Weekly Reader Five Quirky Finds

December 26, 2021

The end of the year is a time when most media outlets do their best-of lists—a somewhat reductive exercise, but a useful way to sum up the year’s output of books, movies, or notable moments. But when you’re dealing with the whole of Yiddish literature and culture, putting together a best-of list just seems ridiculous. So, in lieu of “best,” here are five of the quirkiest items we’ve culled from our website. Here’s to a happy, and healthy, new year!

Ezra Glinter

Whistlemania

Like singing or clapping, whistling is one of those arts that has existed since the dawn of humanity. During the age of vaudeville there were even professional whistlers, whose talents contributed to what some historians have called a “golden age of whistling.” Those top-tier whistlers are fewer now; one of the last was Montreal’s Jack Cohen, whose repertoire included hundreds of Yiddish songs. Cohen died in 2014, but you can still enjoy this concert he gave in 1987 at Montreal’s Jewish Public Library.

Listen to Jack Cohen in concert

Gevalt in our Stars

The idea of attaching one’s luck and fate to the movements of the cosmos is nothing new; early records from around the world show widespread acceptance of the heavenly bodies as authorities on earthly affairs. In Jewish culture, too, this belief was pervasive. Early Talmudic scholars argued over how great the influence of the stars was on daily life and even went so far as to create a complex numerological system with each of the planets corresponding to a different angel. It’s no surprise, then, that there’s also a fair bit of Yiddish writing on the subject. In this essay, Sadie Gold-Shapiro describes their search through the literature for a Yiddish take on astrology—and what they eventually found.

Read an essay on Yiddish astrology

A Poet's Paintings

Celia Dropkin (1887–1956) is a poet known for the boldness and honesty of her poetic imagery, its unrestrained carnality. Rather softer are the images Dropkin created with her paintbrush. In exploring our Dropkinalia, we came across a rare item: a collection of Dropkin’s little-known watercolor and oil paintings. The slim volume contains almost no bibliographic information, only Dropkin’s pictures, with titles in Yiddish and English.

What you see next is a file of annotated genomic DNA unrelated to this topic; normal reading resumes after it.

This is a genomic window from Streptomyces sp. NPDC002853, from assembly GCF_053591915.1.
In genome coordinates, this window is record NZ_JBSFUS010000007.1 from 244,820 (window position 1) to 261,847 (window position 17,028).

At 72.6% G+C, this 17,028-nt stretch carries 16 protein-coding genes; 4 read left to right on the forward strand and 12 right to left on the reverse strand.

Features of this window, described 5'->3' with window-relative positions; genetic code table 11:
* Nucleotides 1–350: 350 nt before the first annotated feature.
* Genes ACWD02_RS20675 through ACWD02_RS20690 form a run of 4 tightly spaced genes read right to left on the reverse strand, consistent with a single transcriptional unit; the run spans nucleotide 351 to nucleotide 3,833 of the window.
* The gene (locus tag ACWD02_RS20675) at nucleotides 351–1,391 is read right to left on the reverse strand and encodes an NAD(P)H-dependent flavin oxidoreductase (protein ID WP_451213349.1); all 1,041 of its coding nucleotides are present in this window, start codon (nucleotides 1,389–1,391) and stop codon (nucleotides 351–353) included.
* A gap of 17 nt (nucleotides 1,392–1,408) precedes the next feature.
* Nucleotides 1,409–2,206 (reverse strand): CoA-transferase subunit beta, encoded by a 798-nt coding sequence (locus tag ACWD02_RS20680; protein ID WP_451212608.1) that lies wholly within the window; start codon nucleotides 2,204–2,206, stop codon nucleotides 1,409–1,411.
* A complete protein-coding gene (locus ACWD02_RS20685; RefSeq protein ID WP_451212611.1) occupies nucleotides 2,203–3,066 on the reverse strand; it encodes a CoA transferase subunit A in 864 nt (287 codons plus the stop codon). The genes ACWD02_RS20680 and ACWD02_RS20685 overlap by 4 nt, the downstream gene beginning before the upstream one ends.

View a volume of Dropkin’s paintings

Recommended Reads

In the spirit of a more traditional year-end list, we thought we’d provide a few recommendations to help you get through these next few winter months. From pocket-sized Yiddish books to night-table English-language works, Zeke Levine, producer of The Shmooze podcast, and host Lisa Newman sit down to discuss and recommend some of the titles from their recent reading lists—it’s an eclectic and surprising handpicked collection.

Listen to the podcast episode

Recommended Beards

Born in Yarmolinetz, Podolia (modern day Ukraine), Abraham (Ab) Goldberg (1883–1942) was a prolific writer, journalist, and public figure in labor Zionist circles in New York. In this essay, taken from his 1924 collection Grenetsn (Borders), Goldberg offers a tongue-in-cheek history of facial hair in Jewish society—from tender memories of bygone beards from the shtetl to depictions of facial hair in Jewish art. Lamenting the smooth-chinned face of American Jewry in the early 20th century, Goldberg would no doubt have been pleasantly surprised by the grooming habits of the 21st.

Read a translation of Goldberg’s essay “Beards”